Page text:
The mood in Turkey is becoming increasingly jingoistic as thousands take to the streets, calling for war against the Kurdish rebel organization PKK and an invasion of northern Iraq. But Baghdad has promised to curb the Kurds.
Anger drives them onto the streets, anger provoked by the images of dead soldiers shown on Turkish television. Thousands of demonstrators walk along Istiklal Caddesi, or Independence Avenue, Istanbul’s longest shopping street. They are calling for war: war against the Kurds, against the PKK, against Iraq. “We have waited long enough,” reads one poster. “Allah wants this war,” is the message on another.
People have been protesting throughout the country since Sunday evening, after it was revealed that rebels from the Kurdish separatist organization the Kurdistan Workers’ Party (PKK) had killed 12 Turkish soldiers in eastern Turkey. It is mainly young people who take to the streets, with Turkish flags in their hands, whistles in their mouths and hatred in their eyes.
“We have waited long enough,” says Erkan, a young car mechanic from Istanbul. “It’s time to strike.” His face is pale and his right hand is clenched in a fist. “We are all Turks, we are all soldiers!” he calls. Many of the demonstrators sympathize with the right-wing youth organization the Gray Wolves. Their message to the Kurds is clear: Admit you are Turkish, or die.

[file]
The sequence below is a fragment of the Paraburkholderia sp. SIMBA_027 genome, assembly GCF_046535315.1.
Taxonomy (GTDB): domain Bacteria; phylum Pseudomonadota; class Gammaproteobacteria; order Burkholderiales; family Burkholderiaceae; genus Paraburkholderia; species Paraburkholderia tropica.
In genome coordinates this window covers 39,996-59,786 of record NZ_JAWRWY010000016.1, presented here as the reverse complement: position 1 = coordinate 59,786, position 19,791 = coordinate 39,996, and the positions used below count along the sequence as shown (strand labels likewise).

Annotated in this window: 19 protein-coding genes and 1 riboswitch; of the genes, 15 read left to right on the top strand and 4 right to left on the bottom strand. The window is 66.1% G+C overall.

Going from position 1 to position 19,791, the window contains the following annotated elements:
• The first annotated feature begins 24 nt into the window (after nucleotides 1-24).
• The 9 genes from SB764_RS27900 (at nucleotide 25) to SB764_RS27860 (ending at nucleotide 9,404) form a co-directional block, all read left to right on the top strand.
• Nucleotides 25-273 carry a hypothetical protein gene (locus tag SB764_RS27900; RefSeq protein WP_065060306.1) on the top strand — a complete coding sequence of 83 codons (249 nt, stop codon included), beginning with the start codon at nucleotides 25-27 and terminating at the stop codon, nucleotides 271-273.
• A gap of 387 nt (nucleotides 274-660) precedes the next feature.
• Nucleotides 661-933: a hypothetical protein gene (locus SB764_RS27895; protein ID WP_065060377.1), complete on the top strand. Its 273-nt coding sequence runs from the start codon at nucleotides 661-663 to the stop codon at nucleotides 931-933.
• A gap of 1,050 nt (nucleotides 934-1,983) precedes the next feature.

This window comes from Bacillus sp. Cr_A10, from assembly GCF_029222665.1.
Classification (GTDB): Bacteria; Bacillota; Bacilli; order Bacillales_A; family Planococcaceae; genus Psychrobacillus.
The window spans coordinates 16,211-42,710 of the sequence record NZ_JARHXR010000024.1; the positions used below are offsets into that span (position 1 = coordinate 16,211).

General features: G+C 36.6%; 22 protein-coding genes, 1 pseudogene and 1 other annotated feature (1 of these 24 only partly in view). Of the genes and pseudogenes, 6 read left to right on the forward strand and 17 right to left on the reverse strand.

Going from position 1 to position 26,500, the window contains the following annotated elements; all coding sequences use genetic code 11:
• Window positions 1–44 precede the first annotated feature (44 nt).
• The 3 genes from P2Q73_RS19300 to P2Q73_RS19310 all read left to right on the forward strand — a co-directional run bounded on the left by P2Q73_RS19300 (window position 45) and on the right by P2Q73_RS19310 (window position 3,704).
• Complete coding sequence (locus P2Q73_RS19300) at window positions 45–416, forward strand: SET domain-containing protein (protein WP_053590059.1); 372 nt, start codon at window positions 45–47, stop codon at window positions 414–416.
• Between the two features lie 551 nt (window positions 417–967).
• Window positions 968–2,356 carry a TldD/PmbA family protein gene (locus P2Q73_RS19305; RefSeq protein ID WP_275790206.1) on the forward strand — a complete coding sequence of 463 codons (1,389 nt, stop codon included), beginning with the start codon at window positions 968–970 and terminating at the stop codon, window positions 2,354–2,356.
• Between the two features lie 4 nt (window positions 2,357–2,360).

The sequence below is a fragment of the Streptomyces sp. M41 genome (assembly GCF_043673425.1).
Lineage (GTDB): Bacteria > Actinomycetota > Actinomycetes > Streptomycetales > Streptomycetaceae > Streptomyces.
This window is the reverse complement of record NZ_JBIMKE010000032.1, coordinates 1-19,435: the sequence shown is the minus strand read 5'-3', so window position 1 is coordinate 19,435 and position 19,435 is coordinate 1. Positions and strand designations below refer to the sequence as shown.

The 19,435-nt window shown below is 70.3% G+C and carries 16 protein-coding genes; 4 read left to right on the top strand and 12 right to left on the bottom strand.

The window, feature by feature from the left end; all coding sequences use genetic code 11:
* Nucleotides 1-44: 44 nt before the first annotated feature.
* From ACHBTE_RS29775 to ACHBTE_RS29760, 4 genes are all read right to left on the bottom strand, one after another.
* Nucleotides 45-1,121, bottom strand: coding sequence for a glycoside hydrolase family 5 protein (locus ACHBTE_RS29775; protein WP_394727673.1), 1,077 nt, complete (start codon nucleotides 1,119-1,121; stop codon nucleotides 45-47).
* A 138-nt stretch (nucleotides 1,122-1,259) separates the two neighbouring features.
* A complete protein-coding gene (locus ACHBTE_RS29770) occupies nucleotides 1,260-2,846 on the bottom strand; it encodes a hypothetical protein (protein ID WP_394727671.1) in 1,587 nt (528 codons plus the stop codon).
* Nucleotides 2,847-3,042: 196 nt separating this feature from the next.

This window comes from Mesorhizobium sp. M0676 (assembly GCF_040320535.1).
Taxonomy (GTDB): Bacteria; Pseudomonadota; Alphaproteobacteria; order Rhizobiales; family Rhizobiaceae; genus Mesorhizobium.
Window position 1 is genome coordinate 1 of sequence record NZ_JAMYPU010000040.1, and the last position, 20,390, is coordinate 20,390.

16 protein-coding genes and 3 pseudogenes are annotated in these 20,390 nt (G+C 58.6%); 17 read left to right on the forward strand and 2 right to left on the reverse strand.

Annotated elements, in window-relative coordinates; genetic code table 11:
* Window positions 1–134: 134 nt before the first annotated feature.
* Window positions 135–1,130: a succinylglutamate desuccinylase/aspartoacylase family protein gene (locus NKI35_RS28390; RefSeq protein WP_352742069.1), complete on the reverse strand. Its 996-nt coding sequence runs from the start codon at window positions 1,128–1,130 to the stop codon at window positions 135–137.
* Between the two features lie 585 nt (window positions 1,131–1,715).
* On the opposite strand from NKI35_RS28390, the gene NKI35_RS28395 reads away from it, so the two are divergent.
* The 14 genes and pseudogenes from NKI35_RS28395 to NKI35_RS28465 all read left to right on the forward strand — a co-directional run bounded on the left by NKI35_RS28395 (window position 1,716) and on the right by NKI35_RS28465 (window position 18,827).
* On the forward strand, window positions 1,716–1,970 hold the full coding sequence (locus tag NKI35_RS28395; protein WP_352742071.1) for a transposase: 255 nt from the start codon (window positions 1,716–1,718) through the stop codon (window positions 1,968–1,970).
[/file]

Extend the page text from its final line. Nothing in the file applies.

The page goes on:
The PKK, which has bases in the mountains of northern Iraq, has been fighting for decades for an independent Kurdistan. But the attacks of recent weeks were the heaviest in a long time. Last Wednesday, the Turkish parliament approved — by an overwhelming majority — a measure that clears the way for a military incursion into northern Iraq.
Turkish Prime Minister Recep Tayyip Erdogan is still hesitating, though, not least after the personal intervention of Secretary of State Condoleezza Rice. But Erdogan said Tuesday that Turkey couldn’t wait indefinitely for the Iraqi government to act against the PKK. “We cannot wait forever,” he said during a visit to the U.K. for talks with British Prime Minister Gordon Brown. “We have to make our own decisions.”
Brown said Britain was working with Turkey on “all efforts that are necessary so that terrorists cannot move from Iraq into Turkey.” The U.K., like the U.S., is keen to stop Turkey from invading northern Iraq, fearing the destabilization of the region.
Diplomatic efforts continued elsewhere Tuesday as Turkish forces massed on the Iraqi border. Turkish Foreign Minister Ali Babacan met with Turkish leaders in Baghdad to press them to crack down on the PKK. “We … don’t wish our historical and friendly ties with Iraq to be ruined because of a terrorist organization,” he said at a news conference after meeting with Iraqi Foreign Minister Hoshyar Zebari.
Zebari, for his part, said Baghdad would “actively help Turkey to overcome this menace.” But Babacan rejected any offer of a cease-fire by the PKK. A cease-fire is only “possible between states and regular forces,” he said. “The problem here is that we’re dealing with a terrorist organization.”